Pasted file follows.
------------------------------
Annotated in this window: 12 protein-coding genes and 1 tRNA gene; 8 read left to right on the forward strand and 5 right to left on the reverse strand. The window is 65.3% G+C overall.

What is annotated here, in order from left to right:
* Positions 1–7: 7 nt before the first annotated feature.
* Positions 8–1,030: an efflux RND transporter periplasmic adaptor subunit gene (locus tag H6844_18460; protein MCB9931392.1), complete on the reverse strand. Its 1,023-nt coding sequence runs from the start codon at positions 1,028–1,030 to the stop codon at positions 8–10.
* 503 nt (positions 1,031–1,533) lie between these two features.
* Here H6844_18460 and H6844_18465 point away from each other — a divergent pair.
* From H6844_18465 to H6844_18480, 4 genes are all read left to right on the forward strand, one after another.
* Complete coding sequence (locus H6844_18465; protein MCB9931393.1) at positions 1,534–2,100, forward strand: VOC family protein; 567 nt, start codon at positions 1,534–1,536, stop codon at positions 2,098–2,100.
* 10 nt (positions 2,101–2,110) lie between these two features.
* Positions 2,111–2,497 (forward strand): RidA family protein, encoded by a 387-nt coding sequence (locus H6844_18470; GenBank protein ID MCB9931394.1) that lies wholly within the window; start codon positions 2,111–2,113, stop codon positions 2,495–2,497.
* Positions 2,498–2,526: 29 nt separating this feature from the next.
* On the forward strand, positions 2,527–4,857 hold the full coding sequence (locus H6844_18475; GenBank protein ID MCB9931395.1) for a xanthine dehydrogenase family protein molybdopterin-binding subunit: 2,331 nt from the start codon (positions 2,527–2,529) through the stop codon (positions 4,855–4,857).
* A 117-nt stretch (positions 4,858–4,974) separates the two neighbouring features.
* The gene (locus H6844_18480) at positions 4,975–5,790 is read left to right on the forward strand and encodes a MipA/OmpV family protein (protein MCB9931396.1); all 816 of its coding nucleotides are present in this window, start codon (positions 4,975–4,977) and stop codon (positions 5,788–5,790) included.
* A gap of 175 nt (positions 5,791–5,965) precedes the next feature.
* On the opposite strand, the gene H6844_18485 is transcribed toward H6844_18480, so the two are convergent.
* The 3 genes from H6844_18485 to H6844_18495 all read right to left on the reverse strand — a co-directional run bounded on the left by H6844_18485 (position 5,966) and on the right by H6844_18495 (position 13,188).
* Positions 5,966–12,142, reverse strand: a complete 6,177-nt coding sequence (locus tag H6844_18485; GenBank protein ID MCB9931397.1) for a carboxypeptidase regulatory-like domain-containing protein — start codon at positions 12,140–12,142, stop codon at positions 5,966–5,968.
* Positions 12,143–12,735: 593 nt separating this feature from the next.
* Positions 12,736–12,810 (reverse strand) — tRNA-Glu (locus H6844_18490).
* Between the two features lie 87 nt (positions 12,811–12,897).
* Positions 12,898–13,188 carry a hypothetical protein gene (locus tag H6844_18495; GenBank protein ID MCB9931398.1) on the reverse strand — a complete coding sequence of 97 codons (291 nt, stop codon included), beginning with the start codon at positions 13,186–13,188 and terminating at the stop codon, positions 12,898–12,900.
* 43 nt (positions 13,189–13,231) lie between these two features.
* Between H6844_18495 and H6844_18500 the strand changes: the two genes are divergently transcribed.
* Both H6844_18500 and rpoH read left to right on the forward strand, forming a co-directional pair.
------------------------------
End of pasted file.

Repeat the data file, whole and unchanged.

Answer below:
Annotated in this window: 12 protein-coding genes and 1 tRNA gene; 8 read left to right on the forward strand and 5 right to left on the reverse strand. The window is 65.3% G+C overall.

What is annotated here, in order from left to right:
* Positions 1–7: 7 nt before the first annotated feature.
* Positions 8–1,030: an efflux RND transporter periplasmic adaptor subunit gene (locus tag H6844_18460; protein MCB9931392.1), complete on the reverse strand. Its 1,023-nt coding sequence runs from the start codon at positions 1,028–1,030 to the stop codon at positions 8–10.
* 503 nt (positions 1,031–1,533) lie between these two features.
* Here H6844_18460 and H6844_18465 point away from each other — a divergent pair.
* From H6844_18465 to H6844_18480, 4 genes are all read left to right on the forward strand, one after another.
* Complete coding sequence (locus H6844_18465; protein MCB9931393.1) at positions 1,534–2,100, forward strand: VOC family protein; 567 nt, start codon at positions 1,534–1,536, stop codon at positions 2,098–2,100.
* 10 nt (positions 2,101–2,110) lie between these two features.
* Positions 2,111–2,497 (forward strand): RidA family protein, encoded by a 387-nt coding sequence (locus H6844_18470; GenBank protein ID MCB9931394.1) that lies wholly within the window; start codon positions 2,111–2,113, stop codon positions 2,495–2,497.
* Positions 2,498–2,526: 29 nt separating this feature from the next.
* On the forward strand, positions 2,527–4,857 hold the full coding sequence (locus H6844_18475; GenBank protein ID MCB9931395.1) for a xanthine dehydrogenase family protein molybdopterin-binding subunit: 2,331 nt from the start codon (positions 2,527–2,529) through the stop codon (positions 4,855–4,857).
* A 117-nt stretch (positions 4,858–4,974) separates the two neighbouring features.
* The gene (locus H6844_18480) at positions 4,975–5,790 is read left to right on the forward strand and encodes a MipA/OmpV family protein (protein MCB9931396.1); all 816 of its coding nucleotides are present in this window, start codon (positions 4,975–4,977) and stop codon (positions 5,788–5,790) included.
* A gap of 175 nt (positions 5,791–5,965) precedes the next feature.
* On the opposite strand, the gene H6844_18485 is transcribed toward H6844_18480, so the two are convergent.
* The 3 genes from H6844_18485 to H6844_18495 all read right to left on the reverse strand — a co-directional run bounded on the left by H6844_18485 (position 5,966) and on the right by H6844_18495 (position 13,188).
* Positions 5,966–12,142, reverse strand: a complete 6,177-nt coding sequence (locus tag H6844_18485; GenBank protein ID MCB9931397.1) for a carboxypeptidase regulatory-like domain-containing protein — start codon at positions 12,140–12,142, stop codon at positions 5,966–5,968.
* Positions 12,143–12,735: 593 nt separating this feature from the next.
* Positions 12,736–12,810 (reverse strand) — tRNA-Glu (locus H6844_18490).
* Between the two features lie 87 nt (positions 12,811–12,897).
* Positions 12,898–13,188 carry a hypothetical protein gene (locus tag H6844_18495; GenBank protein ID MCB9931398.1) on the reverse strand — a complete coding sequence of 97 codons (291 nt, stop codon included), beginning with the start codon at positions 13,186–13,188 and terminating at the stop codon, positions 12,898–12,900.
* 43 nt (positions 13,189–13,231) lie between these two features.
* Between H6844_18495 and H6844_18500 the strand changes: the two genes are divergently transcribed.
* Both H6844_18500 and rpoH read left to right on the forward strand, forming a co-directional pair.